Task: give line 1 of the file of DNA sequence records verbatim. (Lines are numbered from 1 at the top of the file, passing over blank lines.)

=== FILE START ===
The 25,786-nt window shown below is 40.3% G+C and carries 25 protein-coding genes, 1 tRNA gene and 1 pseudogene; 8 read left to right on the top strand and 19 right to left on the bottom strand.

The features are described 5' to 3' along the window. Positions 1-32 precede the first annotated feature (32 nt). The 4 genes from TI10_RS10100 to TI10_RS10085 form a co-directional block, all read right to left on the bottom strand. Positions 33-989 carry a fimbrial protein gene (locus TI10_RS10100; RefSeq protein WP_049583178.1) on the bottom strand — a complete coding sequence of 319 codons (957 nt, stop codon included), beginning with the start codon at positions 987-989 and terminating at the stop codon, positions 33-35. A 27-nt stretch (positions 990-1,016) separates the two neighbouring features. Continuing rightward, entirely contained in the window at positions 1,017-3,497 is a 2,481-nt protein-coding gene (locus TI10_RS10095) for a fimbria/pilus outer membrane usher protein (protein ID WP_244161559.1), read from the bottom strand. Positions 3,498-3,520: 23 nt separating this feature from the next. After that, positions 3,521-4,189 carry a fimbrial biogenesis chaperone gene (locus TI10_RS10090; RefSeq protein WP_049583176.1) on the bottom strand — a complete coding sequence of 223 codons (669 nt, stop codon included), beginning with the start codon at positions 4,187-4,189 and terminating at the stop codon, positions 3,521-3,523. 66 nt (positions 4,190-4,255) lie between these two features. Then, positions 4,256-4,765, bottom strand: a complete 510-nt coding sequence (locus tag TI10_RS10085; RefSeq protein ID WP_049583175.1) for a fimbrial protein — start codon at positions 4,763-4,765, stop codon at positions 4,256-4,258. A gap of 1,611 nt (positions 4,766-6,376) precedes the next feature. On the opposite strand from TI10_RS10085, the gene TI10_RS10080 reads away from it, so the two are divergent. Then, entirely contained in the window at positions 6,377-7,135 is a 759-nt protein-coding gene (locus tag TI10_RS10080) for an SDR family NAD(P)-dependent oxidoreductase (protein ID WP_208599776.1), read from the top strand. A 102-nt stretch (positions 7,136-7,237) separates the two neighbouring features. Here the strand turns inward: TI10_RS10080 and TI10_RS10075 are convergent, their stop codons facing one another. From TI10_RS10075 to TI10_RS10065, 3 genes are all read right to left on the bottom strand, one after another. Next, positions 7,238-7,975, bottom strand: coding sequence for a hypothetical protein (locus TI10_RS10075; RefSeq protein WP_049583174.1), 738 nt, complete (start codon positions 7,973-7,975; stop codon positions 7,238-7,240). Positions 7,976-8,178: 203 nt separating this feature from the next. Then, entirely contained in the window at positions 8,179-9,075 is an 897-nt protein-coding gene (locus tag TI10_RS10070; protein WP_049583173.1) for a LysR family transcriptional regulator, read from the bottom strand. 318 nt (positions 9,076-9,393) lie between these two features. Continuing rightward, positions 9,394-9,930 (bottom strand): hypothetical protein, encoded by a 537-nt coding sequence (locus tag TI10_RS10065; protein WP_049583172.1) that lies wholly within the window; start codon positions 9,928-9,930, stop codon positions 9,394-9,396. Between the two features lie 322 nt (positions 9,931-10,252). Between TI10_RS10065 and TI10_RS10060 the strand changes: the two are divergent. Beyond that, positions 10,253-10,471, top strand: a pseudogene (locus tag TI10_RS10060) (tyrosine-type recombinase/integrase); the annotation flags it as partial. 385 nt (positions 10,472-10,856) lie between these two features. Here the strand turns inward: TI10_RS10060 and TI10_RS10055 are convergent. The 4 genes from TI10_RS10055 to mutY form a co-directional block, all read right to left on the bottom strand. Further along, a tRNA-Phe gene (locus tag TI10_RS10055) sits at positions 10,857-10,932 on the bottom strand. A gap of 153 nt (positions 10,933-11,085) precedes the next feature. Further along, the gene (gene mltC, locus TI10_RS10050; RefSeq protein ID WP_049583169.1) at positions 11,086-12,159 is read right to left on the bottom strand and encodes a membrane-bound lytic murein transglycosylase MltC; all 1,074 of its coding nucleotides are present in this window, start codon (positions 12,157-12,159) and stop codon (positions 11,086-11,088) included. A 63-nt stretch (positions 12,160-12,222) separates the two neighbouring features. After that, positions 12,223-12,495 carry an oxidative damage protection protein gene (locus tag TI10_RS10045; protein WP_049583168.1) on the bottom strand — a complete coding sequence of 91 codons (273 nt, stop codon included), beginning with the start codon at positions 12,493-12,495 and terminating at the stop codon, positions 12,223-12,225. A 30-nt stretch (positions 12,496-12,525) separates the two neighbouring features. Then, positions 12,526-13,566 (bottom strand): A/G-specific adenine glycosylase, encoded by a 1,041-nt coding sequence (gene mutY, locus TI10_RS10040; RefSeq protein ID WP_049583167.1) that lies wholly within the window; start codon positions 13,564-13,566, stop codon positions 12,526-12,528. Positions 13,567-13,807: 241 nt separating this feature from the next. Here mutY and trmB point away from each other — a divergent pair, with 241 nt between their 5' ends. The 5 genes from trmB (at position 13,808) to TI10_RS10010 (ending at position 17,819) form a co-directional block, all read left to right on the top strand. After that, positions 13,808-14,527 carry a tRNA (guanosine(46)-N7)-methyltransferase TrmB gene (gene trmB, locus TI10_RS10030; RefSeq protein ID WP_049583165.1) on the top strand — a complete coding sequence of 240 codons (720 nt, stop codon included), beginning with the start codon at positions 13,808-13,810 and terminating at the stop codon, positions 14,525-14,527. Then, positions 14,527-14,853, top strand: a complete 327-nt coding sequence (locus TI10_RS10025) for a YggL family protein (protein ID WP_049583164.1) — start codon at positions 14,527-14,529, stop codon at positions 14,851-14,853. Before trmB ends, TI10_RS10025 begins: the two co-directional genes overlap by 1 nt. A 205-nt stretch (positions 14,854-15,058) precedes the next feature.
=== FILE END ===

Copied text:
The 25,786-nt window shown below is 40.3% G+C and carries 25 protein-coding genes, 1 tRNA gene and 1 pseudogene; 8 read left to right on the top strand and 19 right to left on the bottom strand.